No matter the case, the women were working at the call of their fearless leader in Edwards. “Four hours on, four hours off,” the women say repeatedly in interviews with the filmmaker as they recall their iconic race. You never get a moment to truly settle down unless your idea of relaxing consists of cramming yourself into a suspended cot that only allows you to lay prostrate as the waters rock you back and forth violently. The crew members provide wonderful commentary and context, but the focus is always on Edwards as she fights with vigor in the racing arena.
Edwards and the ocean are two mightily complex characters whose relationship is nothing short of extraordinary. As the ocean becomes darker, Edwards grows more excitedly anxious, inciting her crew to intense action. As it lightens, she broods over geographical data without a lick of sleep for days. As it freezes in the Southern Ocean, she prepares to harden in return, ready for whatever might come. On the waters’ most mysterious days, Edwards is an enigma, too—catching uncomfortable naps in her skipper’s chair, distancing herself from the crew in impossibly tight quarters, peering deep into the infinite horizon for answers. Yet, in all of this, she longs ever-deeply for its openness, its freedom. It is her time spent off the water that crew members remember least fondly. She was a violent drunk, the product of an abusive step-father. On land, she yearned to be back where she belonged, in her element of the open seas.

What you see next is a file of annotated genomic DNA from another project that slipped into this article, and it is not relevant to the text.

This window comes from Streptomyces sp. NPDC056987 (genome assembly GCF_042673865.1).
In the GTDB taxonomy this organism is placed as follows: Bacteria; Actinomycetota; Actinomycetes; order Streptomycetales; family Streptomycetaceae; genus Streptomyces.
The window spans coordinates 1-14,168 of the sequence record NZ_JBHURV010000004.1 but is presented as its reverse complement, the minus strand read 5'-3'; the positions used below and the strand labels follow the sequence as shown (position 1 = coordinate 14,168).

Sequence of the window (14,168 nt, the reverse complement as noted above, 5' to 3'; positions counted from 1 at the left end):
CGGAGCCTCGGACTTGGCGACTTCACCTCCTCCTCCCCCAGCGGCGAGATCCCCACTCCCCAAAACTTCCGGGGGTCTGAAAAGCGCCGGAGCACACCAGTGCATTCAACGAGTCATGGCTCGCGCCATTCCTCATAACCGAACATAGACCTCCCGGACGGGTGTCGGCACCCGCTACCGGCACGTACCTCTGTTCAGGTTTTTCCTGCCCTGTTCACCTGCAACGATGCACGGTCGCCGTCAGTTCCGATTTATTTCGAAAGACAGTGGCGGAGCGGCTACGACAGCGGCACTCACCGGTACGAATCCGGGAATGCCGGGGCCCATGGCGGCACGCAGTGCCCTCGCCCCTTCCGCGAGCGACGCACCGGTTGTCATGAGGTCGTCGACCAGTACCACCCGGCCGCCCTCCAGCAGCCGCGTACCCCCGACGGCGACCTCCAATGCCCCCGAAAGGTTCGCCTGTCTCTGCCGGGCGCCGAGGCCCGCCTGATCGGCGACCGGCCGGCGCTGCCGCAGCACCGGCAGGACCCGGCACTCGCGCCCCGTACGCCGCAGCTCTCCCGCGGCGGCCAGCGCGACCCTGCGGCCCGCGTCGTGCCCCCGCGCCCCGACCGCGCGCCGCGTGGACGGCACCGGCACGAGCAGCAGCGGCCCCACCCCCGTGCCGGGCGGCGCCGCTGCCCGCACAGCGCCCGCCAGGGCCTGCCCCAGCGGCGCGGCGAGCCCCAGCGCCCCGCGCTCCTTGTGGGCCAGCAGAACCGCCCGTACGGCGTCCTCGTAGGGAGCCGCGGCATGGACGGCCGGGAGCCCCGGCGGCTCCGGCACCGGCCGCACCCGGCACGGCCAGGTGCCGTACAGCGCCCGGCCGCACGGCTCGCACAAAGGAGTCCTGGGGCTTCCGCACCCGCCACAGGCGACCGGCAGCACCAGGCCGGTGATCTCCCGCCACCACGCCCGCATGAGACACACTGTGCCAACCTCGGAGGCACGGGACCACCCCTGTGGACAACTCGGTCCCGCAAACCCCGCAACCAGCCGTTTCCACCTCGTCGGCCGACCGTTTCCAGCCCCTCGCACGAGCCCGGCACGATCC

Maiden is a genuinely important story in 2018. It achieves triumph and intrigue without fabricating a Hollywood version of itself. The very nature of the story is pure exhilaration. Our heroine is not painted with broad strokes in the same way film has oft-painted its focal women throughout history. If anything, Edwards is so richly developed, she is nearly popping out of the screen in 3D. Its characters are rich, its innate feminism is authoritatively commanding, its passion is boundless. What unfolds in the cross-planet Whitbread race I will leave for you to discover. And you would be remiss not to.